Stall4.05 – 17.06 2023
May 4 to June 17, 2023
Opening: May 4, 5 to 8 p.m.
Bradley Ertaskiran is excited to present Stall, a solo exhibition by Alexa Hawksworth. The exhibition showcases a departure from Hawksworth’s past paintings, which emphasized velocity and movement, to a new body of work that plays with the reverse: stasis, the inability to move, whether desired or not, captured through the recurring motif of a stand-still car.
Three 10-foot-long tableaus anchor the exhibition, lively scenes rich with colorful stimuli, featuring each a different car model. Obsidian Green Pathfinder (2023) centers on a green-washed SUV, with young urbanites sporting peak athleisure, while Performance Red Integra (2023) shows a nuclear family piling into a boxy red Sedan. Each car, in their formal and aspirational attributes, sets the tone for its scene, whether representing success, progress, or, consistent with Hawksworth’s trademark absurdism, domestic dystopia. For the artist, the stalled car serves as a means of exploring constraint and restriction, which she employs as a formal tool, a means of boxing in.
As with Hawksworth’s larger body of surrealist paintings, the longer you look, the more playful and bizarre sub-plots emerge. A Starbucks barista makes an appearance in one painting, while in another, Lady Godiva rides naked on horseback, not far away from a cool-kid crowd of Y2K models who pout and pose. Hawksworth’s personas verge on caricatures, wherein features are exaggerated but deftly illustrated in almost Hieronymus Bosch-esque precision and peculiarity. Some figures are fully rendered, others gestural, but all drawn from a variety of cultural references—film, history, pop culture—often as stand-ins for desire, status, coolness, or the artist’s own humour or imaginings.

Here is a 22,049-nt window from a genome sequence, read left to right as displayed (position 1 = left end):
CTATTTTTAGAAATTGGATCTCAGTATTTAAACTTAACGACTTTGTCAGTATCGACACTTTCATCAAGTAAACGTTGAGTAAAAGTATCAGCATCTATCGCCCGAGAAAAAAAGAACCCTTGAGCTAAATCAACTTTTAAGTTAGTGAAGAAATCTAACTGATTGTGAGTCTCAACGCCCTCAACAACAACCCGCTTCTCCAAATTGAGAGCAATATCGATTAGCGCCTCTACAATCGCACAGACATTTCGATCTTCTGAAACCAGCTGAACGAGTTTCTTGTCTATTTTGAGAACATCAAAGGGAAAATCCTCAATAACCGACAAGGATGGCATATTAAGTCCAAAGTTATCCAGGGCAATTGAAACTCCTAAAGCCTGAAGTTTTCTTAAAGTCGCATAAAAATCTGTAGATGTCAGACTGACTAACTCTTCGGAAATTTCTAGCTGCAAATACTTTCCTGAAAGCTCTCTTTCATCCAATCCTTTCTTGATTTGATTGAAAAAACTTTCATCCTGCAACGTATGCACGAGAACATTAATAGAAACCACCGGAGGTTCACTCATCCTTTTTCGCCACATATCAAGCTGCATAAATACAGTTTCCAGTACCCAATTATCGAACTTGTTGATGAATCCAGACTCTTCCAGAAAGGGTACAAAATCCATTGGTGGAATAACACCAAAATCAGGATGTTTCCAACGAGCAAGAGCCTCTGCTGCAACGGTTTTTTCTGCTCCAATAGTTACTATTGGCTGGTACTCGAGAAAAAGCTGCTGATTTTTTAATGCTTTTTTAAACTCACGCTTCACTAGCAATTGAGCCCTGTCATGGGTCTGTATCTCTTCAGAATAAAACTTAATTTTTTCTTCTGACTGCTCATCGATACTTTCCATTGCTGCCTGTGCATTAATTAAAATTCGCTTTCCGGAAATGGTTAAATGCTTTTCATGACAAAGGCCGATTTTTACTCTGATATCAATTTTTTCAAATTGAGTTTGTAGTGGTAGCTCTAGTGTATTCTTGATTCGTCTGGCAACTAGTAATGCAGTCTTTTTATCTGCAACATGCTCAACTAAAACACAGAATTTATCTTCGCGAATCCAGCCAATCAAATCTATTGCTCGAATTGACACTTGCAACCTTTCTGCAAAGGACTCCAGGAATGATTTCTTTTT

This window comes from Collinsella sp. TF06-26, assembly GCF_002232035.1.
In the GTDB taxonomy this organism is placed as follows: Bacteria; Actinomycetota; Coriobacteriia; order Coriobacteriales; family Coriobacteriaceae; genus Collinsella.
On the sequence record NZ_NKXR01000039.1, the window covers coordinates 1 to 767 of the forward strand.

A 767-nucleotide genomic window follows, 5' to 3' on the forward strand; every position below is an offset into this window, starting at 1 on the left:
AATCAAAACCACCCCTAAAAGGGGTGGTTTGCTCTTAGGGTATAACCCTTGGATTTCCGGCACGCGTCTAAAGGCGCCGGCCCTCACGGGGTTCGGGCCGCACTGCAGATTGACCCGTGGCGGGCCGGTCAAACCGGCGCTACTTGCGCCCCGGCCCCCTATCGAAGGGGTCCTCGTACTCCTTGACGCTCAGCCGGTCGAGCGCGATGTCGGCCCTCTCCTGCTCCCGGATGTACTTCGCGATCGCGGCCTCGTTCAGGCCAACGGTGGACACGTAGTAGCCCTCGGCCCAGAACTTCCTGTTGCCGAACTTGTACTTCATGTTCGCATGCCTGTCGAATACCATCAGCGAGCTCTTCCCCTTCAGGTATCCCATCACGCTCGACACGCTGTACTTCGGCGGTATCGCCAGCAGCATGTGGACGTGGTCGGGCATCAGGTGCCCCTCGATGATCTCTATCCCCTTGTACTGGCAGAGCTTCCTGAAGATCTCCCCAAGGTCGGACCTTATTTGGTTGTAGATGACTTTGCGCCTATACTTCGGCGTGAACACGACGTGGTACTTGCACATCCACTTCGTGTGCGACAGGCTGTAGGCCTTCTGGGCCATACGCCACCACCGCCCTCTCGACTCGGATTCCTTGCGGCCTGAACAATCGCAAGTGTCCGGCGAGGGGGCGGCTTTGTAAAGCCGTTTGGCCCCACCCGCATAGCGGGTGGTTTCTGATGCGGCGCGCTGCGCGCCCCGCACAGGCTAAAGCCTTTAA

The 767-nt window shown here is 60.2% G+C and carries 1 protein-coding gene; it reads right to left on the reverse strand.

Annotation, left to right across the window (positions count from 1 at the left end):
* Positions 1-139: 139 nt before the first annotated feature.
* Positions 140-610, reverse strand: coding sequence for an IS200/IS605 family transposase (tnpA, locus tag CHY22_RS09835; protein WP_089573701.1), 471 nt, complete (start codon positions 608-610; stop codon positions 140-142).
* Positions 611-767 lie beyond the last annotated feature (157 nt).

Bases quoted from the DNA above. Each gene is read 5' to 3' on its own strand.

Many of Hawksworth’s scenes are dominated by crowds, a whirl of colour and shape in line with her unique style of too much, all at once. Whether crammed into the back of a blue Amazon delivery truck, or marching in celebration of the Winter Solstice, Hawksworth’s gatherings are made of creepy, funny, somewhat familiar characters and objects, a sort of market stall of human oddities. Wherein Hawksworth’s past work prioritized the introspective, highlighting the psychologies of her individuals, Stall showcases a distinctly tangible outer world. And yet, despite the overwhelming visual chaos that envelopes them, Hawksworth’s myriad actors seem blatantly oblivious to their surroundings, like crash-test dummies propped up in a situation they do not fully comprehend.
The exhibition’s title reiterates this collective feeling of being stuck in place, further shown through the lateral and static presentation of each scene, in which people, creatures, and props are stacked one atop the other rather than shown in the round. This cross-section of human life fuses together into a single scene, where time is layered and unable to move forward, a traffic jam.